A lathe is a fundamental tool for various manufacturing needs. It comes in two options—a metal lathe or a wood lathe.
Both work in the same way by rotating the workpiece against a cutting tool to shape the material. This is called “turning.”
The primary difference is that metal lathes are meant for shaping metal, while wood lathes are meant for shaping wood, but can they be used interchangeably?
Can you use a metal lathe for woodworking? The simple answer is yes. A metal lathe has the power to shape and transform metal, so it is more than capable of being used on a softer material like wood, though this may result in a rough surface. The reverse is not true, however. A wood lathe cannot be used on most metals.
If you have a metal lathe rather than a wood lathe and need to do some woodworking, learning how to use the metal lathe for wood projects can save you a great deal of effort and expense.
To get the most from your lathe and achieve the best results, there are a few important things to know.
- Using a Metal Lathe for Woodworking
- Considerations When Using a Metal Lathe for Woodworking
- Related Questions:
Using a Metal Lathe for Woodworking
Metal lathes have a lot more power than wood lathes, more than you technically need for woodworking.
Consequently, using one for woodworking is a bit different than if you were to use a wood lathe.
Metal Lathe for Woodworking – What To Know
Using a lathe that is more powerful than you need for a wood project might mean that it’s harder to use and offers less precision.
Some woodworkers who use metal lathes say that while it works, it works much better for some projects than others.
Smooth curves and a smooth surface may prove difficult when using wood on a metal lathe.
Since it is meant to cut much harder material, the metal components of the lathe will easily tear into wood and result in gouges and ridges.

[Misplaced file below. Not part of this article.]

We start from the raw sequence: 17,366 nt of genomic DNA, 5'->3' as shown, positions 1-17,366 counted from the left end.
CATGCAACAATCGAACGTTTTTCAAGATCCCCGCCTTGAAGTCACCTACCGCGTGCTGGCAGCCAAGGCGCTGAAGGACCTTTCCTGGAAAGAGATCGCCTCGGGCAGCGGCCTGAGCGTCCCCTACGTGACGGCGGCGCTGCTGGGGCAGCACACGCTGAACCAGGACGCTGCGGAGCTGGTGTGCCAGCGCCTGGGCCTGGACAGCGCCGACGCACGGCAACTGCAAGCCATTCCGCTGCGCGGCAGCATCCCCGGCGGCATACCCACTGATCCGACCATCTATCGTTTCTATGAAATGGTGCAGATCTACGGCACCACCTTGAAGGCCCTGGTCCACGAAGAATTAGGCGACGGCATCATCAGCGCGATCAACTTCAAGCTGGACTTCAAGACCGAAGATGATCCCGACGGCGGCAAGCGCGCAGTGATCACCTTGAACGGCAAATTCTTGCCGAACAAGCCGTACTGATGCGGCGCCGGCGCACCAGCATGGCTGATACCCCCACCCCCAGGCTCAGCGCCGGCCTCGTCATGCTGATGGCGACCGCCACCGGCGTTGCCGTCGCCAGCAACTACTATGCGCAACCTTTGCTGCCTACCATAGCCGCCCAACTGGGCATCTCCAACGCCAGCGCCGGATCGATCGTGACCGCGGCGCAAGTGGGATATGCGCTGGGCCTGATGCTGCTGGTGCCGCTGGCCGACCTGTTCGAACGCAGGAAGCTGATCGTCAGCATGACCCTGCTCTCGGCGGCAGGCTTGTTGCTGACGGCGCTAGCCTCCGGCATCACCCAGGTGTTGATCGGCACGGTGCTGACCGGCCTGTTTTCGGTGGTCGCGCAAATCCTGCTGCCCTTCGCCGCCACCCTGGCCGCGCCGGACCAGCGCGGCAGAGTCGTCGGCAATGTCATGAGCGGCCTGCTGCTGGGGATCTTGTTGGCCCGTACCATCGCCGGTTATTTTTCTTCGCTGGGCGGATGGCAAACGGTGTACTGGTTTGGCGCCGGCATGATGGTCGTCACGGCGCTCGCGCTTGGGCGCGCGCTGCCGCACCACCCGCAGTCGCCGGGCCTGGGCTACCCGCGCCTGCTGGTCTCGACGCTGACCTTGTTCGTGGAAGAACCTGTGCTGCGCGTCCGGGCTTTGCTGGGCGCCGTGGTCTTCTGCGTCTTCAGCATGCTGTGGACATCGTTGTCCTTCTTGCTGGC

Benefits of Using a Metal Lathe for Woodworking
If you have to choose between a metal or wood lathe and can’t have both, the advantage of a metal lathe is that it can be used for all your projects, not just woodworking like a wood lathe.
Metal lathes are also sturdier than wood lathes since they often have to support heavier pieces. This can be helpful to woodworking, especially if your piece is unsteady or exceptionally long.
Similarly, metal lathes have the option for slower rotating speeds than wood lathes, which can also aid in shaping an unsteady piece.
Drawbacks of Using a Metal Lathe for Woodworking
As we discussed earlier, a metal lathe probably won’t suit your needs if your wood project requires smooth curves, and it may also be unable to produce as smooth of a surface.
One of the primary disadvantages of a metal lathe for woodworking is that you will have to carefully and quickly clean the lathe after using it for wood.
The dust and shavings can corrode the metal components and absorb the oil necessary for them to run properly.
Some suggest that if you use the standard metal pieces of a metal lathe, you won’t be able to adequately feel and control the process.
In this case, you may need to replace or adjust some of the parts to better handle wood projects.